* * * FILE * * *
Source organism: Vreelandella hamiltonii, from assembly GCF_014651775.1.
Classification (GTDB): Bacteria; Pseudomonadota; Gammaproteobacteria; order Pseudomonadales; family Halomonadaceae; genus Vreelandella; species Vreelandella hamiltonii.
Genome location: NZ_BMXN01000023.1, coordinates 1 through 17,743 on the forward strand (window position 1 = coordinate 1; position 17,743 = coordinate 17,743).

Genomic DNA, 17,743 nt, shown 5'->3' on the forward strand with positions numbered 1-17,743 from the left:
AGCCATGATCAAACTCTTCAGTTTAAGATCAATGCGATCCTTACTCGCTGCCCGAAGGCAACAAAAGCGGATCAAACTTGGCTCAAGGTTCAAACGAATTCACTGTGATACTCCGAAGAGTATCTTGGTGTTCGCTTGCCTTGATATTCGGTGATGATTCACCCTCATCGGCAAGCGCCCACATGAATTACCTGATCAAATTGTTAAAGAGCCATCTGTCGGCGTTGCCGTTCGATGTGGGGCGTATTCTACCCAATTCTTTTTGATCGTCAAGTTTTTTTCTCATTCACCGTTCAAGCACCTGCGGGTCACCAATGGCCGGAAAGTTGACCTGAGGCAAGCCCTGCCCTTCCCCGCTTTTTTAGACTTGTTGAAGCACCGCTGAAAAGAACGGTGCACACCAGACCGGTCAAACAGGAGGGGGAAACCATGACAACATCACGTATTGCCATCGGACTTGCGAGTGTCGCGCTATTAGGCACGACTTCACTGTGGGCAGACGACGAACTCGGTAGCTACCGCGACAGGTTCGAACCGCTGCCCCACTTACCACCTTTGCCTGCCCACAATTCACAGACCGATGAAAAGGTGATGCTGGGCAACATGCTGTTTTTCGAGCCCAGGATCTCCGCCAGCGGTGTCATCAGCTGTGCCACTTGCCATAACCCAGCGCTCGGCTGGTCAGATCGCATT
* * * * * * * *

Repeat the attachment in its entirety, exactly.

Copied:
Source organism: Vreelandella hamiltonii, from assembly GCF_014651775.1.
Classification (GTDB): Bacteria; Pseudomonadota; Gammaproteobacteria; order Pseudomonadales; family Halomonadaceae; genus Vreelandella; species Vreelandella hamiltonii.
Genome location: NZ_BMXN01000023.1, coordinates 1 through 17,743 on the forward strand (window position 1 = coordinate 1; position 17,743 = coordinate 17,743).

Genomic DNA, 17,743 nt, shown 5'->3' on the forward strand with positions numbered 1-17,743 from the left:
AGCCATGATCAAACTCTTCAGTTTAAGATCAATGCGATCCTTACTCGCTGCCCGAAGGCAACAAAAGCGGATCAAACTTGGCTCAAGGTTCAAACGAATTCACTGTGATACTCCGAAGAGTATCTTGGTGTTCGCTTGCCTTGATATTCGGTGATGATTCACCCTCATCGGCAAGCGCCCACATGAATTACCTGATCAAATTGTTAAAGAGCCATCTGTCGGCGTTGCCGTTCGATGTGGGGCGTATTCTACCCAATTCTTTTTGATCGTCAAGTTTTTTTCTCATTCACCGTTCAAGCACCTGCGGGTCACCAATGGCCGGAAAGTTGACCTGAGGCAAGCCCTGCCCTTCCCCGCTTTTTTAGACTTGTTGAAGCACCGCTGAAAAGAACGGTGCACACCAGACCGGTCAAACAGGAGGGGGAAACCATGACAACATCACGTATTGCCATCGGACTTGCGAGTGTCGCGCTATTAGGCACGACTTCACTGTGGGCAGACGACGAACTCGGTAGCTACCGCGACAGGTTCGAACCGCTGCCCCACTTACCACCTTTGCCTGCCCACAATTCACAGACCGATGAAAAGGTGATGCTGGGCAACATGCTGTTTTTCGAGCCCAGGATCTCCGCCAGCGGTGTCATCAGCTGTGCCACTTGCCATAACCCAGCGCTCGGCTGGTCAGATCGCATT